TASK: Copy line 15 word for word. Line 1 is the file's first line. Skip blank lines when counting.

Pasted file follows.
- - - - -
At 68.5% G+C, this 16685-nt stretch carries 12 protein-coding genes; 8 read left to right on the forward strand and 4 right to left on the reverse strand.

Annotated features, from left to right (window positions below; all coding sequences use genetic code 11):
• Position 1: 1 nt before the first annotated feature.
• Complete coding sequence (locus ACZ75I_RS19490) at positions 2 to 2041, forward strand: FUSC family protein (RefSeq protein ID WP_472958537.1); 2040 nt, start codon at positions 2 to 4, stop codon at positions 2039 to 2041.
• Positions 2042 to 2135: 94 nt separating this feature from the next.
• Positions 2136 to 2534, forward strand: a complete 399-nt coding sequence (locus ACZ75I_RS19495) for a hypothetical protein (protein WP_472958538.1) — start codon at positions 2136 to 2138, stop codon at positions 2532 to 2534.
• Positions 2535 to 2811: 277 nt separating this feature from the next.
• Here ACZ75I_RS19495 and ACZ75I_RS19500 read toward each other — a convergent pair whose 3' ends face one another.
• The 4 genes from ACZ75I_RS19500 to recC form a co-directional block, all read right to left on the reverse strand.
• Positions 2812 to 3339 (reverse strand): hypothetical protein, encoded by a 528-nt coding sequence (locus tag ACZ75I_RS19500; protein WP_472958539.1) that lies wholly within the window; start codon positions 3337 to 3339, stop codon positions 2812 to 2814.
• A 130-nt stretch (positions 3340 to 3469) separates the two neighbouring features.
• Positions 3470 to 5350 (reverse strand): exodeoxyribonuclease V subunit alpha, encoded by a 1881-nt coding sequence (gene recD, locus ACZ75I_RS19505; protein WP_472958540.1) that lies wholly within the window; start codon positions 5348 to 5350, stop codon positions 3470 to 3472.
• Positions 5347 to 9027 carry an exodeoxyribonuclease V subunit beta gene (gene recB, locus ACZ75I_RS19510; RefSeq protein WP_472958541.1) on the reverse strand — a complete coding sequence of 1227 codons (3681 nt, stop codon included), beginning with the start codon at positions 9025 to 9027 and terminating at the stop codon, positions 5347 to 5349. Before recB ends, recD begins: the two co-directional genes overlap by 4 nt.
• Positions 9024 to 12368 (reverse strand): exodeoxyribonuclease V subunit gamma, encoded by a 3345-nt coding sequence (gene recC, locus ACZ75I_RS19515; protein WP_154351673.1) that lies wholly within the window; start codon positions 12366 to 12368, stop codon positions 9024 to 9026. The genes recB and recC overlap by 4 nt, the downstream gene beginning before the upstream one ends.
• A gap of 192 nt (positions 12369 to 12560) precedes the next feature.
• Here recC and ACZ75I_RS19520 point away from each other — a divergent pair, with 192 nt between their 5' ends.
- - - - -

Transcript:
• A gap of 192 nt (positions 12369 to 12560) precedes the next feature.